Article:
‘Knowledge has a beginning and no end’Tapestry.png

Earlier this week I shared some research informed practice at a CPD session at our Academy.  The overarching themes were challenge and vocabulary at KS3 and continuing to move forward with retrieval at KS4.  Both the latter are intrinsically linked to knowledge, and both present their own challenges in the classroom.  In the first part of this blog, I reflect on the challenge of vocabulary and how the student challenge presents itself in the form of learning, applying and retrieving vocabulary knowledge.

Grabe (2009) concluded that a student who ‘didn’t know 15 words on a 300 word page will need some instructional support.’  No instructional support would lead to a lack of new information which many of the new words would reveal.  This is where I think the crux is of the issue.  Teachers have to be confident in how to deliver such instructional support and the different forms this can take.  I presented the acronym below:


Take the word illustrate.  It is a much better word than ‘shows’.  It can easily be used as part of a student ‘travelling toolkit’ to unlock and apply knowledge.  It is a word that is used in English when critically analysing and responding to set texts.  A science teacher could place it in their questioning toolkit ‘who can illustrate this principle for me?’ Humanities – comparing sources ‘Source A illustrates . . . source B illustrates.’  Mathematicians?  ‘How does this illustrate the abstract idea?’  Already, the toolkit has been carried around four subjects and exposure to the same word with its variant definition has been created.  This of course is only one example and there are so many words to shine lights on to retrieve and grow knowledge.  If supporting students with vocabulary is to have a cumulative impact, then there needs to be an organised structure to it.  Take the new EEF guidance for improving secondary science.  Highlighted, is student literacy being a large predictor of pupils’ attainment in science, and the need to improve student use of scientific vocabulary (tier 3 subject specific vocabulary). Whilst this is absolutely key to growing an understanding of the subject, it is also noted that students should be explicitly taught words which have a different meaning in science ‘valid, random or spontaneous’.  Teacher strategies that are used to strengthen the fluent use of such vocabulary can be repeated across subjects, therefore exposing students to the same challenges and strategies, but in different contexts:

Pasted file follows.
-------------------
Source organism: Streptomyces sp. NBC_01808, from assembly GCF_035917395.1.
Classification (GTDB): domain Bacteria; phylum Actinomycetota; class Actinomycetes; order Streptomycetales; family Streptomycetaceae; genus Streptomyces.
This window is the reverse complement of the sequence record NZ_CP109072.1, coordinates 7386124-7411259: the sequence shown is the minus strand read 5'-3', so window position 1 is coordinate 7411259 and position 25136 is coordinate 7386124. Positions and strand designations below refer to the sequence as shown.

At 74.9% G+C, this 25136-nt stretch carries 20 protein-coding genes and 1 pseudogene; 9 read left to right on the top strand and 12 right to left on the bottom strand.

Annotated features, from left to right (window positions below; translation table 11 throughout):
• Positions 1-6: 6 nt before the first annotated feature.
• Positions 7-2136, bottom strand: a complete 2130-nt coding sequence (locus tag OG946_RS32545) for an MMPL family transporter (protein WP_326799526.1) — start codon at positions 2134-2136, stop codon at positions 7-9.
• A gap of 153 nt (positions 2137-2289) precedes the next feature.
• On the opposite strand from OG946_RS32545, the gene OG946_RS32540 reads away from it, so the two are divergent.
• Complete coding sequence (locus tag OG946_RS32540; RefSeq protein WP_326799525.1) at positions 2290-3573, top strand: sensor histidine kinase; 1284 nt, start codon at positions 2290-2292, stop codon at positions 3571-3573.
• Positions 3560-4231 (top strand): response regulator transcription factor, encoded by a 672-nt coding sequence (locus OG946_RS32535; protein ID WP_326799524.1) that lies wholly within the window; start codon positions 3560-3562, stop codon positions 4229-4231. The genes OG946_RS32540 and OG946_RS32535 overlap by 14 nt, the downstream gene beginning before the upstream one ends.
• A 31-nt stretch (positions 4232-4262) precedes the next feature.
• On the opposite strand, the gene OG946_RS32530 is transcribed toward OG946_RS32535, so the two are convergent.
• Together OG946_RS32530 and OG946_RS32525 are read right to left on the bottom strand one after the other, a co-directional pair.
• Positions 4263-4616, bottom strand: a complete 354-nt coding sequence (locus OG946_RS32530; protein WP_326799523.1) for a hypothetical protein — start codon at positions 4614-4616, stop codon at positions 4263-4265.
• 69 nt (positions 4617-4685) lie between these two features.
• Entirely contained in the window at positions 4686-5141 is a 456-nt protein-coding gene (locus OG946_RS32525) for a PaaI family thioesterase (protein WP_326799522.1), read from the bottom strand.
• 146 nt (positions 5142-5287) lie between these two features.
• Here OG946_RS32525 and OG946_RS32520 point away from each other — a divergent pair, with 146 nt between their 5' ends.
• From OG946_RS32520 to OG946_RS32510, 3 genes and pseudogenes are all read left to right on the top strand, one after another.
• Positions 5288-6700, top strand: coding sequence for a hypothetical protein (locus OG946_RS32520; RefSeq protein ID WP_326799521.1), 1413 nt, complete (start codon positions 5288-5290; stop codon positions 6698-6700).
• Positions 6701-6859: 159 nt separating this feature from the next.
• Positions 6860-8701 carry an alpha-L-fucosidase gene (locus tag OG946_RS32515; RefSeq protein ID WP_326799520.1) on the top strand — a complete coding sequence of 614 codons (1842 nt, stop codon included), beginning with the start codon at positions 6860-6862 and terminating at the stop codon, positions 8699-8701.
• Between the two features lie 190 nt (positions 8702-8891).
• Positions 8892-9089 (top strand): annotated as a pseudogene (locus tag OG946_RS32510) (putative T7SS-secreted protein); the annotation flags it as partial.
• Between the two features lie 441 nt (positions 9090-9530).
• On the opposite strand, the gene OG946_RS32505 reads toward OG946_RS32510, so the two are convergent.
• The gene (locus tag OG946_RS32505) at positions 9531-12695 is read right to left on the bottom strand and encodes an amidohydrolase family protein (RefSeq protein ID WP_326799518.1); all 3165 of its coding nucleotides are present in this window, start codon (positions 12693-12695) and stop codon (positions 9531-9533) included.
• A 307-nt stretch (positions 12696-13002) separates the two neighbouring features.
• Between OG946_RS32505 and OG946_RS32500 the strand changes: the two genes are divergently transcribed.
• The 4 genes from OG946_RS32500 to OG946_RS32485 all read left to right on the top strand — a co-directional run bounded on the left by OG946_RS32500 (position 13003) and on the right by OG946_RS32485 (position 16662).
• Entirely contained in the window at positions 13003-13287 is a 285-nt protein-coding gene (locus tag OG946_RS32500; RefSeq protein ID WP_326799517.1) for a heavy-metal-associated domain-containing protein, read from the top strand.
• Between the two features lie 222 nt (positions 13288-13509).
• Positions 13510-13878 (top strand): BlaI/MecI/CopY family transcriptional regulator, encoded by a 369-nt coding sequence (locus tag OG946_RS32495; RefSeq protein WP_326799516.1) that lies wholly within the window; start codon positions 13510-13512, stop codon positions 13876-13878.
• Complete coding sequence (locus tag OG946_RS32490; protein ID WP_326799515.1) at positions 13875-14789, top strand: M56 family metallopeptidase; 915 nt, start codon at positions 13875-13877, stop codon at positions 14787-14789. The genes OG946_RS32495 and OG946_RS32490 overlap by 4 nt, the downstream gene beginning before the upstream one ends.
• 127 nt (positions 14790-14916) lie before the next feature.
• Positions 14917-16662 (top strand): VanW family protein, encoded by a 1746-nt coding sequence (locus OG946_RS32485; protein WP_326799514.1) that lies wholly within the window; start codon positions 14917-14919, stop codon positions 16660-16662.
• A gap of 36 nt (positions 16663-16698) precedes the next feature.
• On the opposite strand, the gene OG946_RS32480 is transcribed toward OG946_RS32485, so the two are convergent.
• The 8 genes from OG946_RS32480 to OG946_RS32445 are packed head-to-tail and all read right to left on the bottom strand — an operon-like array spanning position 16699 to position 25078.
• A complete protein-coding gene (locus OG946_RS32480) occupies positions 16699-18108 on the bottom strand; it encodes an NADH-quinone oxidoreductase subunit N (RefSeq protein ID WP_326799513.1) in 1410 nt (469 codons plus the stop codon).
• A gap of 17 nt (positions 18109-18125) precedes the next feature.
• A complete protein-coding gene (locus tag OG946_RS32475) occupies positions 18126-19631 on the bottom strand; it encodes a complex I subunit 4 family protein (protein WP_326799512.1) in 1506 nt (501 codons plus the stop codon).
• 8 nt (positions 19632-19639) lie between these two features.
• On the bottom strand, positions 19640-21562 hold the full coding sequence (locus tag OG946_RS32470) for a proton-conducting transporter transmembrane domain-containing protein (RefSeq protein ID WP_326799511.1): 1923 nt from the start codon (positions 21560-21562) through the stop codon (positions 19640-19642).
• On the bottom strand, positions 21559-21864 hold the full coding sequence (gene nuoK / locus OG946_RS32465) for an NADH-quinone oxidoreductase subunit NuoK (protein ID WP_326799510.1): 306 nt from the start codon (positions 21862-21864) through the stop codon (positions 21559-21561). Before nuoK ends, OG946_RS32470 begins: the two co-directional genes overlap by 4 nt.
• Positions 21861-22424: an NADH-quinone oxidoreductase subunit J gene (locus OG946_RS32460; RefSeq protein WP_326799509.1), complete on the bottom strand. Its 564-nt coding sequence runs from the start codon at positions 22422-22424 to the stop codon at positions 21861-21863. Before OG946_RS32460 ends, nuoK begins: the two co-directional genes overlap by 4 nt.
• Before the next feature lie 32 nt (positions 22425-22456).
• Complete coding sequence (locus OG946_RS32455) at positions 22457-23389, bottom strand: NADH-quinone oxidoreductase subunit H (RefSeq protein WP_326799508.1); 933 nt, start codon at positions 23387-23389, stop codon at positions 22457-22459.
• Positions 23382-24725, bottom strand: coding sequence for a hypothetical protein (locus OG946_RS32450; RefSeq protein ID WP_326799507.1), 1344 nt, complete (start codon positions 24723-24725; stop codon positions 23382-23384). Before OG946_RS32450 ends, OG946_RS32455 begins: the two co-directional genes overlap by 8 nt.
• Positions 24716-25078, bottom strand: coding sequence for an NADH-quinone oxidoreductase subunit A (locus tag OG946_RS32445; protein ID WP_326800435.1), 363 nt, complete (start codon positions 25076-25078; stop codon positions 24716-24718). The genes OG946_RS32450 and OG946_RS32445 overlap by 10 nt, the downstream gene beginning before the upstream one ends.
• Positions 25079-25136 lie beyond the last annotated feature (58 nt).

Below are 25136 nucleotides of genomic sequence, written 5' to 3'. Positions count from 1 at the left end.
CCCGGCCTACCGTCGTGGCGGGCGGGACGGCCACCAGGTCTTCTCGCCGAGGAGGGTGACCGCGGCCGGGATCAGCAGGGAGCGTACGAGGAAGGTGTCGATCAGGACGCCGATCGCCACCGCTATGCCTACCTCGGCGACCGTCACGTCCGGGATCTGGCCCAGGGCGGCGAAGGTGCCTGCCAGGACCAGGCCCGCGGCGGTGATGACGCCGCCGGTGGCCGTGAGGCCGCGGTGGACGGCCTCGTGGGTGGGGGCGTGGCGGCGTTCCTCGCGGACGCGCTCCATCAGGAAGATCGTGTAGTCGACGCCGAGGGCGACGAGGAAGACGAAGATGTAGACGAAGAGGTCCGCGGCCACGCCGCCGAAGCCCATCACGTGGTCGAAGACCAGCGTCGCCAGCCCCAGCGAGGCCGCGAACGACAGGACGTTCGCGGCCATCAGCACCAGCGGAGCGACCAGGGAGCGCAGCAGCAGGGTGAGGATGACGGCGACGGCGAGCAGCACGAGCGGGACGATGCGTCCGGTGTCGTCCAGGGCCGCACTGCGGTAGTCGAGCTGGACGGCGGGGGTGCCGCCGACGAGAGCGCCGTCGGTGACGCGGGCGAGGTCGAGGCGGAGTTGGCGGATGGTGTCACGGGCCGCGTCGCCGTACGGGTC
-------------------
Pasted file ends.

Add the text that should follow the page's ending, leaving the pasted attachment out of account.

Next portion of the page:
Science WORD.png

English WORD.png

Humanities WORD

Driving words home, with their repeated exposure in different contexts and examples, and through retrieval activities, will undoubtedly be of great student support in making the required vocabulary and attached knowledge stick.

Looking at vocabulary knowledge and engaging students with the source of the new knowledge has to be effective.  Clear, organised communication helps to afford this and builds a firm foundation for new learning to be acquired through two-way communication.  Moving vocabulary learning forward (whilst continually reflecting back and strengthening prior vocabulary knowledge) begins to build the tapestry of word consciousness that teachers strive for in their students.  Vocabulary is only one part of this tapestry, but looking at each WORD affords opportunities for vocabulary retrieval practice which can be immersed in subject knowledge. It strengthens and improves student learning compared to re-reading (Roedriger et al., 2011) and can be as simple as word retrieving through quizzes and connecting words to an image at the start of a lesson.  Teaching vocabulary is a powerful tool.  It can help with both fact-based learning and meaningful learning and transfer (Smith et al., 2016).  In the words of PD James ‘Increase your word power.  Words are the raw material of our craft.’  As teachers, words are a part of our craft too.


Title Image: Canstockphoto.com